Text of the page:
FIG. 2 is a graph showing a bias-dependent characteristic of a capacitance value of the capacitor C. The horizontal axis of the graph shows a voltage (bias) between the upper electrode and the lower electrode. A positive value indicates that the potential of the upper electrode is higher. The vertical axis of the graph shows a capacitance value, which is normalized to reach 1.0 when the bias is 2.0 V. As shown in FIG. 2, the lower the bias, i.e., the lower the potential of the upper electrode relative to the potential of the lower electrode, the lower the capacitance value. As the potential of the upper electrode is relatively lowered, a depletion layer formed in the semiconductor region 64 (lower electrode) extends in the depth direction as viewed from the upper electrode, whereby the effective thickness of the insulating film 65 increases.

FIG. 3 is an equivalent circuit diagram of an amplification circuit 1 according to the present embodiment. The amplification circuit 1 includes an operation amplifier 10, capacitors 20, 30, and 40, and switches 50 and 60. A terminal shown with a straight line in each of the capacitors 20, 30, and 40 corresponds to the upper electrode of the capacitor C shown in FIG. 1, and a terminal shown with a curved line corresponds to the lower electrode thereof. That is, an upper electrode of the capacitor 20 and a lower electrode of the capacitor 30 are connected to an inversion input terminal of the operation amplifier 10, and a lower electrode of the capacitor 20 and an upper electrode of the capacitor 30 are connected to an output terminal of the operation amplifier 10. An upper electrode of the capacitor 40 is connected to the inversion input terminal of the operation amplifier 10 via the switch 60, and a lower electrode thereof is set at a ground potential. The switch 50 is provided between the inversion input terminal and the output terminal of the operation amplifier 10. A reference potential VR1 is applied to a non-inversion input terminal of the operation amplifier 10.

It is assumed that, in the configuration shown in FIG. 3, a signal retained in the capacitor 40 is amplified. It is also assumed that an initial potential of VR1+Vs has been applied to the capacitor 40. Vs is a signal amplitude.

First, the switch 50 is turned on with the switch 60 turned off. As a result, the potentials at both ends of each of the capacitors 20 and 30 become almost equal to VR1.

Next, the switch 60 is turned on after the switch is turned off. With the operation amplifier 10 substantially grounded, the potential of the upper electrode of the capacitor 40 becomes equal to VR1. Therefore, assuming that a capacitance value of the capacitor 40 is C40, an electric charge equivalent to Vs×C40 is transferred to the capacitors 20 and 30 by turning on the switch 60. As a result, the potential Vout of the output terminal of the amplification circuit 1 is expressed by the following expression.
Vout=VR1−{C40/(C20+C30)}Vs  (1)

Here, C20 and C30 are capacitance values of the capacitors 20 and 30, respectively.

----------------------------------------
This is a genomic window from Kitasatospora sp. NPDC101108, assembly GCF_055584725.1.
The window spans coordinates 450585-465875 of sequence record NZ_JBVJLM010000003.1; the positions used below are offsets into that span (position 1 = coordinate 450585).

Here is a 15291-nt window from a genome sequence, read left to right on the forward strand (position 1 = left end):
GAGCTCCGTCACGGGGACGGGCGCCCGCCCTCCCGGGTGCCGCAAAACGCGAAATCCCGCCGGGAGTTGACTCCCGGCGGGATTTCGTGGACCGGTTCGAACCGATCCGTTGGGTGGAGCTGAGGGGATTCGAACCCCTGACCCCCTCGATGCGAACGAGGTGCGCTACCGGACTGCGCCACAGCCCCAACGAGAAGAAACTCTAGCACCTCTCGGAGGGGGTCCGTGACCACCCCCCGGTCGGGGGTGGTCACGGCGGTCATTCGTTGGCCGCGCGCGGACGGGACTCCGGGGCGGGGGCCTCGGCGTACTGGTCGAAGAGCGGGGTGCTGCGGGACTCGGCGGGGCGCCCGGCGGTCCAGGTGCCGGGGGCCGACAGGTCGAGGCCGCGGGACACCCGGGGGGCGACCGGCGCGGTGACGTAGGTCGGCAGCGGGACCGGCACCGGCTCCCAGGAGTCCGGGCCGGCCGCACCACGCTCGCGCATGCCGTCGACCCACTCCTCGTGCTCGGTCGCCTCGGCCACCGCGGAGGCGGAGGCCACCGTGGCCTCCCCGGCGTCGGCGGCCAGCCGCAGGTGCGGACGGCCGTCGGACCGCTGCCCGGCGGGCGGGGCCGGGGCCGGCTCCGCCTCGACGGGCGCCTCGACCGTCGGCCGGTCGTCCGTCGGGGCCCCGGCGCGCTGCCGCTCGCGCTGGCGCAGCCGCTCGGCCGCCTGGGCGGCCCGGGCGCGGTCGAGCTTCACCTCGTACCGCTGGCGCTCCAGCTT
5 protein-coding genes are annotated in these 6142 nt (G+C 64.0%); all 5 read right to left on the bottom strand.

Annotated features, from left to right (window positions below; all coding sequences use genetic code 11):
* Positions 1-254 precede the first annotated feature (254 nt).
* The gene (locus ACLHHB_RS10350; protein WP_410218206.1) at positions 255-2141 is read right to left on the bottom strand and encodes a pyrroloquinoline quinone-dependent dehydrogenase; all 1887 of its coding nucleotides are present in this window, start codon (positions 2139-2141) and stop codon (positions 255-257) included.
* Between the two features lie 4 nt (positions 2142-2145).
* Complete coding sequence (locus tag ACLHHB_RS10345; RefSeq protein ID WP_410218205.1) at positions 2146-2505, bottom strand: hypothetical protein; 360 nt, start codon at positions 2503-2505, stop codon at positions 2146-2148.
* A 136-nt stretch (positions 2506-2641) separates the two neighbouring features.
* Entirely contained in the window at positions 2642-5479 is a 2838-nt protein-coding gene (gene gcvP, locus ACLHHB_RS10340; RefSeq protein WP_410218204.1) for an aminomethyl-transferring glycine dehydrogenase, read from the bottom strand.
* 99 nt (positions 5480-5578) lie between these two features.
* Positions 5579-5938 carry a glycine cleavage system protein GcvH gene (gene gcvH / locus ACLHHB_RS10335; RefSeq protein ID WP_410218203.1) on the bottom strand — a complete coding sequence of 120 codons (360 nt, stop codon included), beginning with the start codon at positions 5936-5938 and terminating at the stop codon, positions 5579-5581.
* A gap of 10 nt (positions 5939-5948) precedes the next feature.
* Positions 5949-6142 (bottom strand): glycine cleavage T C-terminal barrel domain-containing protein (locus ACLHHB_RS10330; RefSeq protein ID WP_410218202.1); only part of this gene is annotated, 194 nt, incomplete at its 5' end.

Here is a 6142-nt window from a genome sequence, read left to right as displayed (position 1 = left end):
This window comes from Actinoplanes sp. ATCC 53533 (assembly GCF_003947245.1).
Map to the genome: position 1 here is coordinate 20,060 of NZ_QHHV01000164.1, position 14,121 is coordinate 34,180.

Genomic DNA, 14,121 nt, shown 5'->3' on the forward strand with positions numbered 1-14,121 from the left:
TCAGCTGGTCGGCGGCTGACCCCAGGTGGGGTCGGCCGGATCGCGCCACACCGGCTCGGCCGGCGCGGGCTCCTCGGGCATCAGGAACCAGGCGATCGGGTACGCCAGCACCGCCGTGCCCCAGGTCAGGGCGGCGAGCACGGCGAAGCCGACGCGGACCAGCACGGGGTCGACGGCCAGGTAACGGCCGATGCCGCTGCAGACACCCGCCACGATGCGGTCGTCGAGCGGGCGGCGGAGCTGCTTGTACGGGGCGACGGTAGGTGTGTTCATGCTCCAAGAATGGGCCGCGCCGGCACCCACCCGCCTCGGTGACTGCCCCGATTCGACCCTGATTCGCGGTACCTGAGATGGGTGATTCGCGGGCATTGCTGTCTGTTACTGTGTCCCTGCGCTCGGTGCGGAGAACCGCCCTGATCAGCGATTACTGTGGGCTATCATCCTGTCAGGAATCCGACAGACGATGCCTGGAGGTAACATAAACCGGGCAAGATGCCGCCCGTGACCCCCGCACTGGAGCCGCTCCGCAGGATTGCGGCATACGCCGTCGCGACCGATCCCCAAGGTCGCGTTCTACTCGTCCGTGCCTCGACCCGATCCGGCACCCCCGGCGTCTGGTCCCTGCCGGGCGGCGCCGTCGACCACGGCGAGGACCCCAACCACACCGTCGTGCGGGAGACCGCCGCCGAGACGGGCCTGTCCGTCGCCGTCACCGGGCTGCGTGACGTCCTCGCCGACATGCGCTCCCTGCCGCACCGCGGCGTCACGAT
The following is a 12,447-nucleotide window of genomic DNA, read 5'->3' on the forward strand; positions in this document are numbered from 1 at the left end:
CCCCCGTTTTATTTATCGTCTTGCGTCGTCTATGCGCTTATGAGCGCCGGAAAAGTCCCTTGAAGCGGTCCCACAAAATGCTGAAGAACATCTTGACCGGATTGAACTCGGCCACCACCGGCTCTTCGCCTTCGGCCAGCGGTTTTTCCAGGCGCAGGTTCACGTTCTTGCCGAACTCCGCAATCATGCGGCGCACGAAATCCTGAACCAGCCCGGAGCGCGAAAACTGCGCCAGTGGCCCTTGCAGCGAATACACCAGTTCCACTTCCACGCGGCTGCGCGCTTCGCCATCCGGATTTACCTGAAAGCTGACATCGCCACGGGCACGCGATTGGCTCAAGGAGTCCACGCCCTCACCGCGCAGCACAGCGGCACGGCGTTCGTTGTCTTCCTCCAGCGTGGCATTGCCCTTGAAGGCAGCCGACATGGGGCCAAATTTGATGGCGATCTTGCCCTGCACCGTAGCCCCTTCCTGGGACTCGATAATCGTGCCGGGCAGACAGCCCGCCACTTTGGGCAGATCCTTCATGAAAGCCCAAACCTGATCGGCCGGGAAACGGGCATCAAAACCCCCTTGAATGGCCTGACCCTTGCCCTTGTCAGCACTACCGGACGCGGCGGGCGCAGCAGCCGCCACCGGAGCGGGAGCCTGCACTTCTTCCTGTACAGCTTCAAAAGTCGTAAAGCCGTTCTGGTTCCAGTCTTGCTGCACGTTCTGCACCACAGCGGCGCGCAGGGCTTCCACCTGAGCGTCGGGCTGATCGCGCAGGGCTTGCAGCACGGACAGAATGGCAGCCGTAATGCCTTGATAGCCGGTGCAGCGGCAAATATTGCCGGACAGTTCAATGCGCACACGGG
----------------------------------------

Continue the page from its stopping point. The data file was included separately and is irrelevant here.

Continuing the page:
Therefore, assuming that a change in potential of the capacitor 40 from its initial value is AVs, and a change in potential of the output of the amplification circuit 1 is ΔVout, the gain G is obtained by:
G=ΔVout/ΔVs=−C40/(C20+C30)  (2)

In a case where C40=(C20+C30), the gain G of the amplification circuit 1 is −1, and thus Vout=VR1−Vs is satisfied according to Expression (1). Therefore, when the signal amplitude Vs changes from 0 V to 0.8 V with VR1 set to 1 V, Vout changes from 1 V to 0.2 V, and a voltage of 0.8 V, at a maximum, is applied to both ends of each of the capacitors 20 and 30. The potential of the capacitor 40, on the other hand, changes within the range of 1 V to 1.8 V. As described above, the capacitance values of the capacitors 20, 30, and 40 have a bias dependency. Therefore, the gain changes from −1 according to the magnitude of the signal amplitude Vs.

FIG. 4A is a graph showing a change in gain in the case where a ratio between the capacitance values of the capacitors 20 and 30 under the same condition satisfies C20:C30=10:0, that is, the case where the capacitor 30 is not provided. The horizontal axis of the graph shows the signal amplitude Vs, and the vertical axis thereof shows an absolute value of the gain of the amplification circuit 1.

As the signal amplitude Vs increases, the absolute value of the gain decreases. This is because the voltage applied to the capacitor 40 changes within the range of 1 V to 1.8 V, while the voltage applied to the capacitor 20 changes within the range of 0 V to 0.8 V. The characteristics of the capacitors are shown in FIG. 2. The capacitance values of the capacitors change differently in the bias range, and thus the absolute value of the gain G is not constant. In this example, an increment of the capacitance value of the capacitor 20 is larger than an increment of the capacitance value of the capacitor 40. Therefore, as the signal amplitude increases, the absolute value of the gain decreases.

FIG. 4B is a graph showing a change in gain in the case where a ratio between the capacitance values of the capacitors 20 and 30 under the same condition satisfies C20:C30=7.5:2.5. In this example, the gain changes slightly in the signal amplitude range of 0 V to 0.8 V, indicating that the linearity of the output of the amplification circuit has been improved. Particularly when the signal amplitude is small at 0 V to 0.4 V, an almost constant gain can be obtained.